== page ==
1. Structure and style
To ensure your CV doesn’t end up in the bin, keep it short and to the point. Try to keep it to no more than two sides of A4 paper.
Put your most relevant experience up the top and list education and work experience chronologically (most recent first!).
Don’t feel like you have to include everything; keep it relevant and edit accordingly!
2. Relevant experience
It’s important to tailor your CV to each role you apply for. Think about the skills which are most relevant to the role (what the employer will be looking for) and link your experience to those attributes.
It’s not all about work experience or academic success. Highlight transferable skills such as research or presentation abilities, or experience gained through extra-curricular activities, studying abroad or volunteering.
3. Spell check
You have spent time identifying the placement you want, researching the company and crafting your application, but that effort may be wasted if your CV is riddled with spelling and grammar errors. Spend time double and triple checking your application to minimise avoidable downfalls.
You can use an online spell-checker, or ask a friend or careers adviser to have a look. If you’ve got time, go back to your CV the next day – a fresh pair of eyes always work wonders.
4. Personal details
To avoid missing out on an interview opportunity, make sure you include an up-to-date phone number and email address. Remember, it’s vital that any details given paint you in a professional light, so if your email still reads email@example.com, or your voicemail message is a hilarious private joke, then now is the time to change it.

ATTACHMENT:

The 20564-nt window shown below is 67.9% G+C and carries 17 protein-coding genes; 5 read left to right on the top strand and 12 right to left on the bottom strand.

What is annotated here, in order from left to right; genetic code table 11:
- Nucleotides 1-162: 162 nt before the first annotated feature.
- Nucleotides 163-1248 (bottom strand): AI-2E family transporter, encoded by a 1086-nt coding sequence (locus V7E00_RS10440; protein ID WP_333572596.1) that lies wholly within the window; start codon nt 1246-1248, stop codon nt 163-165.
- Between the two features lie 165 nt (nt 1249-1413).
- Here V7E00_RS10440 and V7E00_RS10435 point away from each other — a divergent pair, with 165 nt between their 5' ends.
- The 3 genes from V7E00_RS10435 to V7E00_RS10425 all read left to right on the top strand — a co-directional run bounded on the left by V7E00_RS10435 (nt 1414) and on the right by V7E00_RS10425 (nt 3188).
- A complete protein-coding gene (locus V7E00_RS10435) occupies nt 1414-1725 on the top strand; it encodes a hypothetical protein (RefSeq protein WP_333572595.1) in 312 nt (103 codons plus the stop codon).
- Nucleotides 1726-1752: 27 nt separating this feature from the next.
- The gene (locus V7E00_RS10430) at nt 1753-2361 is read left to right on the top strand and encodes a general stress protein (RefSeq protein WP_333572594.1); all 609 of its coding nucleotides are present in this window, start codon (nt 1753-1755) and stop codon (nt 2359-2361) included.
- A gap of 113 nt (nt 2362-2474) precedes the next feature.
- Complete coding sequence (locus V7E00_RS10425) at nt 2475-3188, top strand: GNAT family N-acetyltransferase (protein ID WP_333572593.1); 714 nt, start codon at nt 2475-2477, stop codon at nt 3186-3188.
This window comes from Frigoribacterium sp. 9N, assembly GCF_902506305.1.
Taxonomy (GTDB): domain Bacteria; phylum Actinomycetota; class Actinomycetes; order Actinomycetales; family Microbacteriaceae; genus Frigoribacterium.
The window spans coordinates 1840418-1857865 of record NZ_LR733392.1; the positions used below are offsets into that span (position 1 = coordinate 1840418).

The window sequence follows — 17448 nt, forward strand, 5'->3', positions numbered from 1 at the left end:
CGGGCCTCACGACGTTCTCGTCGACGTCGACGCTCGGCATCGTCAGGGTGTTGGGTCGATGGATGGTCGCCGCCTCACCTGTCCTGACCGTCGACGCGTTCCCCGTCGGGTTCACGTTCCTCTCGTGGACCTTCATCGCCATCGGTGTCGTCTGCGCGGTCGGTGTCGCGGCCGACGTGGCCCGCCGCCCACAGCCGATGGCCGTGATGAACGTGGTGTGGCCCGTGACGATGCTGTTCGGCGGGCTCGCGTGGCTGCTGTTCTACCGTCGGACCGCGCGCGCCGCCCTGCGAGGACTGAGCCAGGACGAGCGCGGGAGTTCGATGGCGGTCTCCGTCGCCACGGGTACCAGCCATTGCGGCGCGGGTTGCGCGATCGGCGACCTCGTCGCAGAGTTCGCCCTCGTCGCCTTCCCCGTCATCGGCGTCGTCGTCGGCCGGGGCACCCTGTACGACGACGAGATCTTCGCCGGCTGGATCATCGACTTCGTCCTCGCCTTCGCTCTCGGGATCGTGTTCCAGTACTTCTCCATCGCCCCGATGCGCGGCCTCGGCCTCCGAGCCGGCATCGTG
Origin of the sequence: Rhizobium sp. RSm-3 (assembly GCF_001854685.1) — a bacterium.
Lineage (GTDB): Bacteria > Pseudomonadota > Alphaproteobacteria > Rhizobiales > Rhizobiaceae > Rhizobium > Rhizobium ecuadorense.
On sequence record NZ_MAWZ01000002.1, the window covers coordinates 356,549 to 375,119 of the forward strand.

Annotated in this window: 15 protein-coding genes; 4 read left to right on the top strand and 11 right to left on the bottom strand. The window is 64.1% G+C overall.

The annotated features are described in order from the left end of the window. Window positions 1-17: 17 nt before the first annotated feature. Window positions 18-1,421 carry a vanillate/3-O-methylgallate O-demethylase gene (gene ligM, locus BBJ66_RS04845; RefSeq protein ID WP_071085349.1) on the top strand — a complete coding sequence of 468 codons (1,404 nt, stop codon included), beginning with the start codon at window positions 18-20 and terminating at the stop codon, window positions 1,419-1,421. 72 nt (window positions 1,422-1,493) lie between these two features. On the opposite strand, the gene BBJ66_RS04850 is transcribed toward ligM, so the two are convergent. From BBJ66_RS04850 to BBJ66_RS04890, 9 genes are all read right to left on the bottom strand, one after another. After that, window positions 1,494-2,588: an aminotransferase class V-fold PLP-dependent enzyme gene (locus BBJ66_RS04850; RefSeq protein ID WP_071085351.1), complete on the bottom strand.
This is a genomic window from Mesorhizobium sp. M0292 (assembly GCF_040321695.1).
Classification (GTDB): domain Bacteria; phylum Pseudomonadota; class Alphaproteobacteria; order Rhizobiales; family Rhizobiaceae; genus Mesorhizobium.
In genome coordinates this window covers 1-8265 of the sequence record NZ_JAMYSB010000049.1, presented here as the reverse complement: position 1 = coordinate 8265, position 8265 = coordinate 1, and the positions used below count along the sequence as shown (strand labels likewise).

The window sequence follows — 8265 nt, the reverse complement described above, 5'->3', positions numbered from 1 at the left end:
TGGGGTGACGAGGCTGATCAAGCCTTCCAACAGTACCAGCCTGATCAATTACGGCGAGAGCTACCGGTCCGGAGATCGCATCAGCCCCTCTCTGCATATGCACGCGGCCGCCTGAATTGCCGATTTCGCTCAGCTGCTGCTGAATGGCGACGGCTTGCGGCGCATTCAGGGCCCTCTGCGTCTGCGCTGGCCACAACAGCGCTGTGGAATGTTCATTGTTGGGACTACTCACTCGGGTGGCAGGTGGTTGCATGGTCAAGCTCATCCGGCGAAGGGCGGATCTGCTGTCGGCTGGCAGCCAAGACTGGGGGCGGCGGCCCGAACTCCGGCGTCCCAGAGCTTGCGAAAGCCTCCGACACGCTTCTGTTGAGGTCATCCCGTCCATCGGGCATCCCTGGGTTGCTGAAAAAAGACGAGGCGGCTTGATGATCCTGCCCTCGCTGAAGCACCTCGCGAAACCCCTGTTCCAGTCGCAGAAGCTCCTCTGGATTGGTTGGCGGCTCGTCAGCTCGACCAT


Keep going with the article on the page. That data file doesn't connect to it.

Once you’ve checked out our guide to LinkedIn, consider including a URL to your profile so employers can find out more about you.
While offering references at the initial application stage used to be common practice, experts now suggest these details should not be included on your CV. According to Guardian Jobs, employers are only likely to ask for references once you’ve impressed at the interview stage.
However we would still recommend adding your reference details into your ScotGrad application, so they are easily accessed later on in the process. References can be previous employers, a tutor or a careers advisor.
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